Imagine discussing a collaboration or innovation project with a partner.
You would say, “First let’s do this. If it succeeds, then we could do that. If not, we could try a different thing. If everything works out by this time, then we can proceed to take that next step.” Sounds simple right?
Now that you’ve decided on most of these things, you want to formalize this in a contract.
Some days later, you have a 40-page document that contains a lot of what you agreed embodied in blocks of text. After some time negotiating the agreement with your partner, you eventually sign it, save it, and hope you never have to see all those pages again.
The Problem with Contracts Today
The business world, especially in relation to collaboration and innovation, is responding to rapid changes. But there is constant evolution ranging from uncertain results to parties needing to be cycled out from the ecosystem to make the contract work. However, contracts – the way relations around these are formalized – are not dynamic enough to accommodate these demands.
Contracts are still:
- dominated by standard, inflexible terms that slap conditions onto each other
- created without involving the right party at the right time,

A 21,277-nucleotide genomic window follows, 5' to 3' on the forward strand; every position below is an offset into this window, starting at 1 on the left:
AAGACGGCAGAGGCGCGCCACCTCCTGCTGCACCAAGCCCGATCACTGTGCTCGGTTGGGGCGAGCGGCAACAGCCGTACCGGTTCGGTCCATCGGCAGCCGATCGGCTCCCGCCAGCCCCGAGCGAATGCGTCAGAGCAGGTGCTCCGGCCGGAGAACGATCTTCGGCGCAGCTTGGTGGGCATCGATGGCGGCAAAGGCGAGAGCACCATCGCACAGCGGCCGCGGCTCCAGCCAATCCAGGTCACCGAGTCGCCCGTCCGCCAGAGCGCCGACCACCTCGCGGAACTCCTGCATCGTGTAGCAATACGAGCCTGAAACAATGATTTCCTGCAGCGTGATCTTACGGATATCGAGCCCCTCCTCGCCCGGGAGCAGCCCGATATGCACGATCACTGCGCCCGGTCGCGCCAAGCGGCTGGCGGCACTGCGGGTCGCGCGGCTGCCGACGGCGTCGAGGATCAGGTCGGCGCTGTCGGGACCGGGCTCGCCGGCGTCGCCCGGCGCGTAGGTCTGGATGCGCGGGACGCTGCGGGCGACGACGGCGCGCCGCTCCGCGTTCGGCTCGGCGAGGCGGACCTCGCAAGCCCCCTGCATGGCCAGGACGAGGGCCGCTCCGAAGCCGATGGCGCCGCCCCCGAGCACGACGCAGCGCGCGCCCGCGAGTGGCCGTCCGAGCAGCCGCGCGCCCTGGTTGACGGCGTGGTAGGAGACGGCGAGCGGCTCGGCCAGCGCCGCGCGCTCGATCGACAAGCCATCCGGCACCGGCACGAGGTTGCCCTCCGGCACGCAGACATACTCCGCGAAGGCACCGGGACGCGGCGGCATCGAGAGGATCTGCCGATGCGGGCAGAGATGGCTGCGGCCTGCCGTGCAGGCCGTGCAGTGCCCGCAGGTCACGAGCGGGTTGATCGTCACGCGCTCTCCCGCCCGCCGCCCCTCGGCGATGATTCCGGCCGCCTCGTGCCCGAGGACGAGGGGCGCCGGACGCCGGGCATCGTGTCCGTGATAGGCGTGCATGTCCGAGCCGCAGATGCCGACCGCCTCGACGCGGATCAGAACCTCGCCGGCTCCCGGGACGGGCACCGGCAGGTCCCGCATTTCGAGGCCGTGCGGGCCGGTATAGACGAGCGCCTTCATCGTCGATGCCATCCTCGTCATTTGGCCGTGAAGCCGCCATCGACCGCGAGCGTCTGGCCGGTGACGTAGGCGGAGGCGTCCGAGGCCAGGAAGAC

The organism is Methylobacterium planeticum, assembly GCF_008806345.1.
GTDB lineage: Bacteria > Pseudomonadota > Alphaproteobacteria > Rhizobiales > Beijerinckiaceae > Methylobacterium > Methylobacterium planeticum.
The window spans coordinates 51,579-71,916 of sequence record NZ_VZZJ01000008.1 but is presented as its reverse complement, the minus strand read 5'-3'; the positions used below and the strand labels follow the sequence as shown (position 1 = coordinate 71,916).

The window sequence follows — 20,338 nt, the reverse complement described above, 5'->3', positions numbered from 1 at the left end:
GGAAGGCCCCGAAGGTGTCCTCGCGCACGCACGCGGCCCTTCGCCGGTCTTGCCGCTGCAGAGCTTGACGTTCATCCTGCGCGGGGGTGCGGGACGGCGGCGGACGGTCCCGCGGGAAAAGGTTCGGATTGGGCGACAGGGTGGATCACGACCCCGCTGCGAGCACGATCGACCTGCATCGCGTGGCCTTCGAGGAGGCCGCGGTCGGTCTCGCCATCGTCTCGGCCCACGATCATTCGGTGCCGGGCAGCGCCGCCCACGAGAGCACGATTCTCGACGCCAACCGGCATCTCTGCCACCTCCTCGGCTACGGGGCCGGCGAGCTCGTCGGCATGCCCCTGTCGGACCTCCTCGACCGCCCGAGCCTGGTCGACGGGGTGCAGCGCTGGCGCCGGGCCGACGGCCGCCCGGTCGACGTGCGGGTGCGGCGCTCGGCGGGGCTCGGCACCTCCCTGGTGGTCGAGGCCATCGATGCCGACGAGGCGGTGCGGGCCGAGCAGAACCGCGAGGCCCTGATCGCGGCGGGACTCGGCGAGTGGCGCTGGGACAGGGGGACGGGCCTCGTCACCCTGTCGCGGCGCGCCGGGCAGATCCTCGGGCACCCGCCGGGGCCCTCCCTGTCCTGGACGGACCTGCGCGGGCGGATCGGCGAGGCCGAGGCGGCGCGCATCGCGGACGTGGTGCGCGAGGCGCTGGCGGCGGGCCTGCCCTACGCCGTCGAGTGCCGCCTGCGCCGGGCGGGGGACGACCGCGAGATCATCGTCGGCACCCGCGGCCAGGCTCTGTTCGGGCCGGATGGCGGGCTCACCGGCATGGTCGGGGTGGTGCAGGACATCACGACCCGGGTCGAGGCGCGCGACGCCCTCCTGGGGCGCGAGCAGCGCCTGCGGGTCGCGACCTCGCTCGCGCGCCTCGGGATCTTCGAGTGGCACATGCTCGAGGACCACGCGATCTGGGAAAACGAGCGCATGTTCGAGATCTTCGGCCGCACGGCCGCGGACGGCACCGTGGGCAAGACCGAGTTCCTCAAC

- written with large chunks of legalese,
- created without considering the specific needs of a particular project.
Not only do the above practices place restrictions on the parties engaged in the process, they can also hamper the relationship between them.
How We Usually Draft Contracts (The Human-Centered Approach)
There are two different ways to approach the contract drafting process: the human-centered approach and the linear approach.
The most obvious route is to take a human-centered approach. A contract can and should be an object of design that would enable its user to get optimal value from it. Now imagine that what you agreed with your partner is represented as a timeline, like this.
A timeline can be used to present events, actions, deadlines, and core topics within the collaboration setting.
Visualizing this flow can help to:
- involve all stakeholders in discussions
- take them along the chronology of the relationship to help them understand each stage of that relationship,
- identify and record the key elements that will help them decide how and when they move from one stage to another, and
- make or break the collaboration/innovation project.
For example, the below timeline shows how foreground (FI) and background (BI) intellectual property can be distributed between two contractual parties.
Image 2. Timeline of intellectual property ownership between two parties.
A More Collaborative Way to Draft Contracts (The Linear Approach)
Werner Fröhling proposed a linear process model for collaborations, based on which contracts, intellectual property distribution, and business models can be set and managed in a “Lego style construction.” 
Inspired by Fröhling, we built a linear timeline comprising of three phases for any collaboration/innovation activity:
Phase 1: Start of activity or period before collaboration and/or innovation, e.g., NDA or MOU.